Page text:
The bags of charcoal were extracted into 70 ml portions of potassium hydroxide in ethanol for 2 hours. At this stage some of the bags gave the clear and obvious colouration and fluorescence associated with fluorescein. The ethanolic solution was decanted from the bags and treated with 3.5 M hydrochloric acid to pH 1-2. This was to give a sample suitable for (TLC). A sample of the acidic ethanol solution was spotted onto a TLC plate (Merck 1.05735) and eluted with ethyl acetate. Fluorescein gives a distinctively yellow fluorescence when viewed under a UV lamp (220 nm) with an r.f. of 0.54. Samples showing no response at this stage were concentrated under reduced pressure and a second TLC run under the same conditions. The only sample to give a positive test under these conditions was a very weak response from the detector placed at Culiembro. The results for all detectors are summarised below.
Detector EtOH extract TLC TLC on concentrated sample A Strong Positive --- positive B X X X C X X X D X X X E X X X F Strong Positive --- positive G X X X 1 X X X 2 X X Very weak
It is clear from these results that F64 forms part of the upstream catchment of C3, which itself drains into Culiembro.
From these results it is obvious that the water at the end of F64 drains into C3, which then resurges at the Culiembro resurgence. Although further dye tracing experiments would be desirable to reinforce these conclusions there are several good reasons why these existing results should be accepted.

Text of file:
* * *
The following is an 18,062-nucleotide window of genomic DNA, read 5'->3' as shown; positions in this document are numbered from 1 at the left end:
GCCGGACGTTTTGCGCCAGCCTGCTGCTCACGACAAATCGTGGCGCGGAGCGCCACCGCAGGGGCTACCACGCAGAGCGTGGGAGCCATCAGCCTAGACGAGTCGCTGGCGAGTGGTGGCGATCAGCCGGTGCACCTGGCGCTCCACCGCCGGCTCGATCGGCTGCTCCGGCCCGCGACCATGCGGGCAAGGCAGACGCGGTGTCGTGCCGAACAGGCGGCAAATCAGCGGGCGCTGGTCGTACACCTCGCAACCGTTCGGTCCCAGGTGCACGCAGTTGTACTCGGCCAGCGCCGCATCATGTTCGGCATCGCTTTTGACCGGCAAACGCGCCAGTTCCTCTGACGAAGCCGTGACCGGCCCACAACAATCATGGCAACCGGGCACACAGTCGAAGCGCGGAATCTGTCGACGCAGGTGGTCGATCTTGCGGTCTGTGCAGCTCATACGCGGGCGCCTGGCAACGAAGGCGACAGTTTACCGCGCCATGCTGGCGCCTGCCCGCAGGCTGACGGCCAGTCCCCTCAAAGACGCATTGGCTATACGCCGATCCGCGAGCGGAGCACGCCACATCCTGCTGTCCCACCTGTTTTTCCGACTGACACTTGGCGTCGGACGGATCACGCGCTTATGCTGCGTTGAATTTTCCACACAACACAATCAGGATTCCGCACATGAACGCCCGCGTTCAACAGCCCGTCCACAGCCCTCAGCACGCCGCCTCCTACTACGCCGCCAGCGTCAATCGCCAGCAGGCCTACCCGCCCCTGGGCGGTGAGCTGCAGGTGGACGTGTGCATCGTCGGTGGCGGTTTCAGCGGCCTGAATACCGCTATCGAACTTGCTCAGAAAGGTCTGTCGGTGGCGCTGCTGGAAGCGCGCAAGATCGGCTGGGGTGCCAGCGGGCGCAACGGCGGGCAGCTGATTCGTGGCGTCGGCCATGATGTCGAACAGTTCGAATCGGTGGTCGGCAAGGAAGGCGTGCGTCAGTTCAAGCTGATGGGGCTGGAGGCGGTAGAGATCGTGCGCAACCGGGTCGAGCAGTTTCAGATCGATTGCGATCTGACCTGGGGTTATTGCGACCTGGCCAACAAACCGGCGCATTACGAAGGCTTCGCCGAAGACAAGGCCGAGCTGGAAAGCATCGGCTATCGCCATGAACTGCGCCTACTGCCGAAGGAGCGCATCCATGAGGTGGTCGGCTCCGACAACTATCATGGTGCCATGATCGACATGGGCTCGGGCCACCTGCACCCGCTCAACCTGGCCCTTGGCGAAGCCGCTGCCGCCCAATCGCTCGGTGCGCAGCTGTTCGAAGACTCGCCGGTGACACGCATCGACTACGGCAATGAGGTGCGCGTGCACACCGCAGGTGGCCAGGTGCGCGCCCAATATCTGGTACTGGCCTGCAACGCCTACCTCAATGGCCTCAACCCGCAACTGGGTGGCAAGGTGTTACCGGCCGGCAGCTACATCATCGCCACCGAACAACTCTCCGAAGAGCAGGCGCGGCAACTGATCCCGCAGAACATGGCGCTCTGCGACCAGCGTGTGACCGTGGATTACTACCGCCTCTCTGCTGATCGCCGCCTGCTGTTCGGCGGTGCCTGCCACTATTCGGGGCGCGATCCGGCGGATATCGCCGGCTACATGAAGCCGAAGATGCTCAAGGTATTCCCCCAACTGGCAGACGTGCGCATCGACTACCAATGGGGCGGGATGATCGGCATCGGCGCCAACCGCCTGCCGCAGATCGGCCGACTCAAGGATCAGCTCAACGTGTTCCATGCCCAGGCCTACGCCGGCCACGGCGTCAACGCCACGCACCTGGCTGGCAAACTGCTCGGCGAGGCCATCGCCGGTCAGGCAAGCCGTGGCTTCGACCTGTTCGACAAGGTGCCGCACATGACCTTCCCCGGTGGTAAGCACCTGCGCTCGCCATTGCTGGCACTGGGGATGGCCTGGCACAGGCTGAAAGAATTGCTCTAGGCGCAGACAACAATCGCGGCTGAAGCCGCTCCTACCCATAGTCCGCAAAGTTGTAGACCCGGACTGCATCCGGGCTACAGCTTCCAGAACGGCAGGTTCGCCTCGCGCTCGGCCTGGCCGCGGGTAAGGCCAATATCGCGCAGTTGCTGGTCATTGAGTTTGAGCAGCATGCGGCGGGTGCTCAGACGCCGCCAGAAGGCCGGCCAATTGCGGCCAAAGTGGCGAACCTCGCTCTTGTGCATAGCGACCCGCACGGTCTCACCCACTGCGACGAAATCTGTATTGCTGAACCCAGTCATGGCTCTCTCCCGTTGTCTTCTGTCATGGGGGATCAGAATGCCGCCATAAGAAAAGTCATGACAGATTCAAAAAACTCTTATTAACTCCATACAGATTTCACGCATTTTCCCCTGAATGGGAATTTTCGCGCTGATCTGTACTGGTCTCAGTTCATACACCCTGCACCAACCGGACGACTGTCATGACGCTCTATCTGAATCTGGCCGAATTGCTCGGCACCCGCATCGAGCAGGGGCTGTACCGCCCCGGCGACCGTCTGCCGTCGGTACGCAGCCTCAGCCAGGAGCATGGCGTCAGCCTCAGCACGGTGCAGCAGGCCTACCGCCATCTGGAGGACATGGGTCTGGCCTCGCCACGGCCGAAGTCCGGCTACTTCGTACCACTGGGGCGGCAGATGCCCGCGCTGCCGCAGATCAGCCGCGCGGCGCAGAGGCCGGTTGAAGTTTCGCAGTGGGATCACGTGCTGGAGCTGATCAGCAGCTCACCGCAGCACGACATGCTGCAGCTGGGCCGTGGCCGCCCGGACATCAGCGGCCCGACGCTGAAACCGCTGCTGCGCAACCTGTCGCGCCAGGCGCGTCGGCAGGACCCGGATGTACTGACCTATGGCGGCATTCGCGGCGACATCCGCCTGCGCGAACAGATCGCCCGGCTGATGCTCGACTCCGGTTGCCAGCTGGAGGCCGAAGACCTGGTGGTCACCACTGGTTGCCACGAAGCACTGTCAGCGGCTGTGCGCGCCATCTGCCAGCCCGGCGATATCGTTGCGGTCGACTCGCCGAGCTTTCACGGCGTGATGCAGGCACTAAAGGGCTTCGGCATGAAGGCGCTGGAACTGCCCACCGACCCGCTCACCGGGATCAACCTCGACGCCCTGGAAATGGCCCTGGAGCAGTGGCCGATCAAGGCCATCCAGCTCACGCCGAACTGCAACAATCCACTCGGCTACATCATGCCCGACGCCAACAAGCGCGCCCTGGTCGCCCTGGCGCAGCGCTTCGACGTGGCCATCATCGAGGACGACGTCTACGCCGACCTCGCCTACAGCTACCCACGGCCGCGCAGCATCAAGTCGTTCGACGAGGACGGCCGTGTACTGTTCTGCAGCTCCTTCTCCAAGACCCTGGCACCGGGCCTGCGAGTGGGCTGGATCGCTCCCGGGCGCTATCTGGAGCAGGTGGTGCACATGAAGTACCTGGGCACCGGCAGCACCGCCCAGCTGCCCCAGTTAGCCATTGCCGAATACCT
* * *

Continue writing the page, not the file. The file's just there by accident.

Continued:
The surveys shows that the end of F64 is over 100m above the C3 streamway and is heading towards the area that upstream C3 is heading for. The end of the C3 streamway is heading directly towards the Cares gorge.
The detectors placed in the main stream of C3 gave strong positive results, whereas the detectors in the inlets above the main stream were all negative.
The detector in the resurgence several kilometres away was weakly positive, as would be expected from the large amount of dilution. The detector in the main stream upstream of, and below the resurgence was negative.
Although some of the detector bags were mouldy and damaged each bag was stored inside three polythene bags, so there was no danger of cross contamination.
There is much work that remains to be done in C3 next year. No attempt was made this year to try to get a throughput time for the C3 water. Now we know that the time is definitely less than one week (and this was from F64, so the time from C3 would almost certainly be less), it should be possible, given a willing volunteer, to get a more accurate estimate. It would also be useful, though probably impracticable to carry out a trace from C3 to 2/7. This would tell us whether the water down C3 is a new piece of the Culiembro jigsaw or whether it is simply a part of the 2/7 water that we have already found. However, this would require a large amount of equipment and person-power.
Overall the dye tracing should be seen as a great success. It is the first positive trace obtained from a Top Camp cave and many thanks must be given to those who spent time and effort on this experiment.